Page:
To test out the theory, they conducted a face-to-face survey of 2,422 Chinese consumers in rural and urban districts across five provinces, spanning northern and southern China, who formed a representative sample of the whole population. The five cities involved – Beijing, Nanchang, Xi’an, Taiyuan, and Shenyang – were chosen to reflect different income levels across China.

Respondents’ behavioural attitudes were measured in terms of their degree of concern about deforestation, drying lakes and rivers, and other damage caused by the use of land and water resources for agricultural production; while social norms were assessed by examining the extent to which participants were influenced to buy sustainable food by pressure from government bodies, the media, experts, international agencies, and social media commentators. 

Perceived behavioural control was measured in terms of the cost and convenience of making purchases and participants’ views on certification systems and purchase conditions. The perceived quality of sustainable food was assessed by examining their views on the ingredients, nutritional values and health benefits of the food, plus their degree of trust in certification schemes. Certification agencies involved in the study included international agencies, the Chinese central government, and local universities and scientific institutions.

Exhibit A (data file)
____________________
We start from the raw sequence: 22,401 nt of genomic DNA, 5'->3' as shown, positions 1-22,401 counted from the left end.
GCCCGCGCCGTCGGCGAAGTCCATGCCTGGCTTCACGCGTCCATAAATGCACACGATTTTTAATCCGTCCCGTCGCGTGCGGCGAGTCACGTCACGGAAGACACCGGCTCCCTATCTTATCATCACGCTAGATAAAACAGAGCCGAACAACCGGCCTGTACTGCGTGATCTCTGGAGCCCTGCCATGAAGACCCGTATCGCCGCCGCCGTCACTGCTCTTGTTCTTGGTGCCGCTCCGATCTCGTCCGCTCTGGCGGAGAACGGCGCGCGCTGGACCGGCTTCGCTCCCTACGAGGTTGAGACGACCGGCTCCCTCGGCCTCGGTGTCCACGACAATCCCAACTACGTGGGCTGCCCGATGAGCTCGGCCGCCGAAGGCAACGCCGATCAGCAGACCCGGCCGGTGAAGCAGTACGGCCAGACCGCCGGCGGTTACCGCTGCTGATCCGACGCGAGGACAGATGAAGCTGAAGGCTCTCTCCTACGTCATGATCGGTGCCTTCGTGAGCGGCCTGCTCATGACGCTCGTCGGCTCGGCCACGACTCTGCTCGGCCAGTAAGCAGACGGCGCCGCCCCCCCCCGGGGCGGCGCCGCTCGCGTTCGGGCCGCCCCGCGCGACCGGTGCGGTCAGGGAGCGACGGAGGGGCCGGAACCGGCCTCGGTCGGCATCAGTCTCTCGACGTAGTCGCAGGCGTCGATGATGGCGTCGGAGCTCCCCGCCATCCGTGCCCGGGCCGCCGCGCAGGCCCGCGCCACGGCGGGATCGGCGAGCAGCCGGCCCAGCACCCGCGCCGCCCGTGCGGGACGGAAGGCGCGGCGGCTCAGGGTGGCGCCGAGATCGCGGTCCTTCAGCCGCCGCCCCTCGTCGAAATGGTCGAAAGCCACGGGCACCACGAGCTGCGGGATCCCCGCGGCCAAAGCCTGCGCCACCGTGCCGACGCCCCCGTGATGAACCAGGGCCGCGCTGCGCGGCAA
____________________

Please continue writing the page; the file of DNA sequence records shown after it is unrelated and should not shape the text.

Consumers Prioritise Environment in Food Purchases

“The results confirm that Chinese consumers are inclined to purchase sustainable food,” says Prof. Cisternas. “Among the four factors, behavioural attitude contributed most to people’s willingness to buy sustainable food.”